Why Do We Hate Each Other?

Article excerpt

Religious hatred and violence run rampant throughout the entire civilized world. Ireland remains torn by fighting between Protestants and Catholics. In Bosnia, Muslims are undergoing "ethnic cleansing" - an antiseptic euphemism for mass murder! India's Sikhs and Hindus routinely clash, burning houses of worship and killing one another. Israelis and Palestinians die in strife between religious visions of the Holy Land. The list of religiously inspired conflicts goes on and on.

How strangely ironic it is for violence to be sanctioned in the name of religion! Throughout history, religions more often have been a positive force in promoting human culture. Think of the great advances of ethical monotheism, of the Ten Commandments and Jewish ethics and law. Consider also the stunning intellectual achievements of 12th- and 13th-century Islamic philosophers, who singlehandedly preserved and transmitted the classics of Greek thought, systematized mathematics (al-gebra is an Arabic word), and took poetic analysis to new heights. Christian theology, both on its own and in response to these Muslim intellectual initiatives, produced the very staples of Western culture. Yet again, recall the uplifting and deeply spiritual literature of Hindu epics, Confucian philosophy, and the Hebrew Bible.

American culture has been much improved by its foundation in the Bible. On a social level, biblical tradition stands behind beliefs in blind justice ("You shall have but one law for rich and poor!"); in careful and truthful examination of witnesses in court ("Justice and only justice shall you pursue!"); of punishment that fits the crime ("If the criminal deserves punishment ... he shall receive it in proportion to his crime!"). On an interpersonal level, the Bible provides the bases of our ethics ("Do not place a stumbling block before the blind!" or anyone else for that matter); laws protecting life ("You shall not murder!"); family stability ("You shall not commit adultery!"); and religious tolerance ("The stranger among you shall be as the homeborn ... for you once were strangers in the land of Egypt: I the Lord am your God!"). On a personal level, biblical admonitions attempt to build character, true to people's selves, desiring nothing ("You shall not covet!"), and swearing only to the truth ("You shall not bear false witness!"). Indeed, the ethical legacy of the Bible - and of all religion - is uplifting, not full of hate.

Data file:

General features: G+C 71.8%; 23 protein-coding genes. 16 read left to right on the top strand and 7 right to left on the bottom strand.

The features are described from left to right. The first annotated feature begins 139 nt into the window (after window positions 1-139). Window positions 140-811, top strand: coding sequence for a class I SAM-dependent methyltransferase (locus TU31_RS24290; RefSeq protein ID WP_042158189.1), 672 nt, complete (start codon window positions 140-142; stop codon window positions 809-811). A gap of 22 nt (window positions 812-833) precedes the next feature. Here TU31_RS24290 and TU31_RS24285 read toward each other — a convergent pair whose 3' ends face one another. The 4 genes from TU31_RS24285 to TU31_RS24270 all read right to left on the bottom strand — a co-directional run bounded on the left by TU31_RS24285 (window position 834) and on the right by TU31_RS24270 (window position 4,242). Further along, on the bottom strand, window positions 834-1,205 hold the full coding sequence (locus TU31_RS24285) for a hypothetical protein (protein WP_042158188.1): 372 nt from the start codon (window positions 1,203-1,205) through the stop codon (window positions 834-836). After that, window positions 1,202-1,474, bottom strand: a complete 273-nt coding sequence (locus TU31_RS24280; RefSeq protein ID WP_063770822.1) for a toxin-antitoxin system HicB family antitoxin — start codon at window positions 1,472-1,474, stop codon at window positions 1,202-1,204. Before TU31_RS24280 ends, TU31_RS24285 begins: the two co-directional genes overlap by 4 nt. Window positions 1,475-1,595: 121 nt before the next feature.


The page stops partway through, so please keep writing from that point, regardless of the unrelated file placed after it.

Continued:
Somehow, though, the world has turned against these uplifting religious messages. Prohibitions against worshipping other gods have led to intolerance, hatred, and even destruction of those who have other religious beliefs. Biblical war legends - in context clearly meant to "grandfather" the Land of Israel for the Jews - now are taken as justification for armed struggle. The Islamic jihad (holy war) is but one example. Messianic predictions from the Bible encouraged David Koresh and his Branch Davidian followers to amass a frightening arsenal of weapons, arms they all too clearly were willing to use to defend themselves against outsiders.

What lies at the root of this misuse of religion? There is a straightforward correlation between exclusivity and intolerance. When religions hold to an absolute claim on the truth, they turn inward, marking outsiders as "The Other. "If I am really right and you disagree, then you must be wrong. Notice how this rhetoric places the issue in stark, black-and-white terms. The emphasis is not on "what you believe is wrong," which allows for interesting discussion, but on "You are wrong," which brands an individual and makes value judgments explicitly personal. By contrast, when religions take a more measured and pluralistic view, they tend to turn outward, welcoming the best of each culture and its special wisdom.

It is the recent worldwide trend toward fundamentalism and absolutism that has led religions to promote hatred, or at least to sanction it in the name of a higher authority. …